Monday, April 20, 2015

Review: The Hugo Winners 1955-1961

The Hugo Winners 1955-1961
The Hugo Winners 1955-1961 by Isaac Asimov

My rating: 5 of 5 stars

I read this in the light of the recent Sad Puppies/Rabid Puppies controversy over the 2015 Hugo Awards. While I am certain there were factions and groups in the fifties and sixties in SF it appears that for these years they did not negatively impact the quality of the winners. This is a great collection with Isaac Asimov's signature wit and warm remembrances serving as introductions to each story. The highlights for me were Russell's hilarious "Allamagoosa" and Keyes' "Flowers for Algernon". Highly recommended! Individual rankings below:

Isaac Asimov - Editorial Matters - *****
Walter M. Miller, Jr. - The Darfsteller - 1955 Novelette - ****
Eric Frank Russell - Allamagoosa - 1955 Short Story - *****
Murray Leinster - Exploration Team - 1956 Novelette -****
Arthur C. Clarke - The Star - 1956 Short Story - ***
Avram Davidson - Or All the Seas with Oysters - 1958 Short Story - ****
Clifford D. Simak - The Big Front Yard - 1959 Novelette - ****
Rober Bloch - The Hell-Bound Train - 1959 Short Story - ****
Daniel Keyes - Flowers for Algernon - 1960 Novelette - *****
Poul Anderson - The Longest Voyage - 1961 Novelette - ****

Overall Collection - *****

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Tuesday, April 14, 2015

Review: Steampunk Back to the Future with the New Victorians

Steampunk Back to the Future with the New Victorians
Steampunk Back to the Future with the New Victorians by Paul Roland

My rating: 4 of 5 stars

This book was provided in eArc format by NetGalley in exchange for a review.

Overall this is a nice introduction to steampunk culture by one who was there at the beginning. Numerous aspects of steampunk are covered such as literature, music, movies, design, and fashion.

Roland is nothing if not opinionated and can come off rather dismissive in places of others' opinions. In fact he often makes pronouncement that suggest that he and he alone is the arbiter of what is and is not steampunk. Examples include suggesting that the Will Smith feature, Wild Wild West could be ignored as steampunk as it was "so goddamn awful." And that other steampunk favorites such as Brazil, and the Adventures of Baron Munchausen were unworthy of the name saying, "Call [them] Steampunk if you must, but do it in your world, not in ours. Thank you." Worse still in this steampunk's mind is the neglect of my favorite steampunk band, The Men Who Would Not Be Blamed for Nothing.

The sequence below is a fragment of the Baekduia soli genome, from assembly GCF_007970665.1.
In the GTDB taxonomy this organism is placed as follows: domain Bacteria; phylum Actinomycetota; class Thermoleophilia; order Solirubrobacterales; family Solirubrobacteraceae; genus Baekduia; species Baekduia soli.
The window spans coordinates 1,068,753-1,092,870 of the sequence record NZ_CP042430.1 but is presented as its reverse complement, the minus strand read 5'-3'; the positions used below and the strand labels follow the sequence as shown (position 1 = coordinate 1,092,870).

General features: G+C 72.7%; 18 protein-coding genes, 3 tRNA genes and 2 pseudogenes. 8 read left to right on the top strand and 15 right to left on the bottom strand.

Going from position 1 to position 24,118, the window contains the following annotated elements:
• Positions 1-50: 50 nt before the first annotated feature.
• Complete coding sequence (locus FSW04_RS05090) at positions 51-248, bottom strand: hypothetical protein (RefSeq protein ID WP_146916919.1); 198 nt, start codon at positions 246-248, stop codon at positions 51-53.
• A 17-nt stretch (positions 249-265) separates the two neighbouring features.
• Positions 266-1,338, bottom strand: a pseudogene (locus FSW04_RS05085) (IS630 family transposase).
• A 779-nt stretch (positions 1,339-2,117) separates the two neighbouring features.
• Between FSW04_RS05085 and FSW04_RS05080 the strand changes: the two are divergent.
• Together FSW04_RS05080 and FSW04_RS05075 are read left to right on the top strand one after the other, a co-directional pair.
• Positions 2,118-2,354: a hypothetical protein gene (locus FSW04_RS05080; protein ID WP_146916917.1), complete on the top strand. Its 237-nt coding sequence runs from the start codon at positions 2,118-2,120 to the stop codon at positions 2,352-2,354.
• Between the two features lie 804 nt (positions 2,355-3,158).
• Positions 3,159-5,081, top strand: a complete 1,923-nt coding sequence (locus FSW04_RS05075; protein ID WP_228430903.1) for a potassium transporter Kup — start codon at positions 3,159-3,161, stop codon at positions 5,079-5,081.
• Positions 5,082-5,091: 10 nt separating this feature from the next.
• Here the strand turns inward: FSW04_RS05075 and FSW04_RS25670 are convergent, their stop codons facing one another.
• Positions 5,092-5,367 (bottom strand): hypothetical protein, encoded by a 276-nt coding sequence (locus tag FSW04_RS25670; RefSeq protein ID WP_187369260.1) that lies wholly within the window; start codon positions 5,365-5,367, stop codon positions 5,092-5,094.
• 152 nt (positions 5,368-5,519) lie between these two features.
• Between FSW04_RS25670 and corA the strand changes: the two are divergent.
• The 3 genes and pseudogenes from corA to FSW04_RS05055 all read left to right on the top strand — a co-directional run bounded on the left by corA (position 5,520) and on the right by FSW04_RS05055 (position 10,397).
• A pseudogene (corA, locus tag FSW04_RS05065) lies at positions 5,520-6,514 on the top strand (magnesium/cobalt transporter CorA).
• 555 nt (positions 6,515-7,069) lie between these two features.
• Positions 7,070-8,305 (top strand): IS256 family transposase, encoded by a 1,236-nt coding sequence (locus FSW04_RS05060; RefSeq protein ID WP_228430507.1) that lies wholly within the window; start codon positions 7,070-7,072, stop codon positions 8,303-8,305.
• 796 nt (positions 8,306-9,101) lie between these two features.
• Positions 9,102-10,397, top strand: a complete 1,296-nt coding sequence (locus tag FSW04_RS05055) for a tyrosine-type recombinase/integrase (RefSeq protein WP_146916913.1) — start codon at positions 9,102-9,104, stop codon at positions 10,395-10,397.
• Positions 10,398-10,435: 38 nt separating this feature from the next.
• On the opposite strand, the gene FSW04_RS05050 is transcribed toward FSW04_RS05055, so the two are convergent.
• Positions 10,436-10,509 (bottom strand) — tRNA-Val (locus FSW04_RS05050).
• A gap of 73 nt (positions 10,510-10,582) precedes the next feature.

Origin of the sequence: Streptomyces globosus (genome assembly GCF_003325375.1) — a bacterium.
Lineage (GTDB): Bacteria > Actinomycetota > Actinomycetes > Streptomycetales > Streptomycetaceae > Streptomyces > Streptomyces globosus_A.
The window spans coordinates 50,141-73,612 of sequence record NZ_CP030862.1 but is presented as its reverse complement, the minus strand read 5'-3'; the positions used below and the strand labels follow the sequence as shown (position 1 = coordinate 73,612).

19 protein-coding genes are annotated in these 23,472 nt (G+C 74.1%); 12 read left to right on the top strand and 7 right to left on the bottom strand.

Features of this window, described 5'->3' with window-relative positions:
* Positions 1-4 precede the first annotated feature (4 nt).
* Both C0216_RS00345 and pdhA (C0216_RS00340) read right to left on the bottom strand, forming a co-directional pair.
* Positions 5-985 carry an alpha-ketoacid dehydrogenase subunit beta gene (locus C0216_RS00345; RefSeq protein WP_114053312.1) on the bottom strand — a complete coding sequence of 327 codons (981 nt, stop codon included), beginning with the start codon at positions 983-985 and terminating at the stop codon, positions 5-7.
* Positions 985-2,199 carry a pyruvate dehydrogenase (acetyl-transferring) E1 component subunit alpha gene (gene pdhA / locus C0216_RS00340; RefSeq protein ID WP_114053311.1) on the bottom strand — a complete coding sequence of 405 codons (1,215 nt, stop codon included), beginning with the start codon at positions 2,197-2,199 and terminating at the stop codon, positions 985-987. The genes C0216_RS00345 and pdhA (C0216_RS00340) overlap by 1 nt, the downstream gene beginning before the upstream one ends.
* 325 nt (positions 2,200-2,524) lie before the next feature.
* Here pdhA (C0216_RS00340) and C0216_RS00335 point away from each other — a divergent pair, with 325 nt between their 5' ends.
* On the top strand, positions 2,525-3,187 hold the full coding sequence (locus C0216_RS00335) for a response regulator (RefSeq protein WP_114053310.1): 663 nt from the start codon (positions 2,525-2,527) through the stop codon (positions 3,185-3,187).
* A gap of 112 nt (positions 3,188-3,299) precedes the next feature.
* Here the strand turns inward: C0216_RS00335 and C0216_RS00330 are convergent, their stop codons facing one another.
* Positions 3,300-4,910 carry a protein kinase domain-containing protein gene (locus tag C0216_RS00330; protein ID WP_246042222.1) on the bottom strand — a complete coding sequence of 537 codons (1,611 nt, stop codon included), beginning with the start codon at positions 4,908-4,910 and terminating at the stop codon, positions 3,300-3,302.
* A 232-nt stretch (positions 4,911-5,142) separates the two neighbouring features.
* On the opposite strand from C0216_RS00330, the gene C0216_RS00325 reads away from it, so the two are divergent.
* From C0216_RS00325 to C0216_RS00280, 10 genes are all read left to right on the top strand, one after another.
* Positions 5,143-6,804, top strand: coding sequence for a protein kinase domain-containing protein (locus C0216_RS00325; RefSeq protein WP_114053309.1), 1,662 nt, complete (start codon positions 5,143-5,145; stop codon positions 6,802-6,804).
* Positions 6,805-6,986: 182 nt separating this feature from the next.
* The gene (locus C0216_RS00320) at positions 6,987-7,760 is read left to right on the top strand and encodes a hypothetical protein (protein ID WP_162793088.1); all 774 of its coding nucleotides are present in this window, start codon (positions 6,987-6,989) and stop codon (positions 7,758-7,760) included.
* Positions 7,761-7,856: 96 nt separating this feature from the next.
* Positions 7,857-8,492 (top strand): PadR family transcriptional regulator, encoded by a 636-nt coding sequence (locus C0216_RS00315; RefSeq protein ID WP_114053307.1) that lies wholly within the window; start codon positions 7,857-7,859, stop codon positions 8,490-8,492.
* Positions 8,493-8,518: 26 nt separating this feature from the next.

If you are a steampunk novice this is a goof place to start but do not neglect to read the Steampunk Bible by Jeff VanderMeer for a more balanced vision. Steam on!

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Review: How Google Works

How Google Works
How Google Works by Eric Schmidt

My rating: 4 of 5 stars

Two of the Google principals explain the principles behind Google's success. The focus is on flexibility and the hiring of "Smart Creatives". The book discusses famous Google ideas such as 20% time and Google labs. While the ideas here have been covered in other works on the company, the presentation is entertaining and informative and the idea that you only hire the very best people and give them the room and flexibility to do their thing bears repeating. Obviously issues such as the impact of Google's growth and recent reliance on contract employees in recent years is not covered extensively. This work focuses primarily on Google's most productive period.

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Review: BiblioTech: Why Libraries Matter More Than Ever in the Age of Google

BiblioTech: Why Libraries Matter More Than Ever in the Age of Google
BiblioTech: Why Libraries Matter More Than Ever in the Age of Google by John Palfrey

My rating: 5 of 5 stars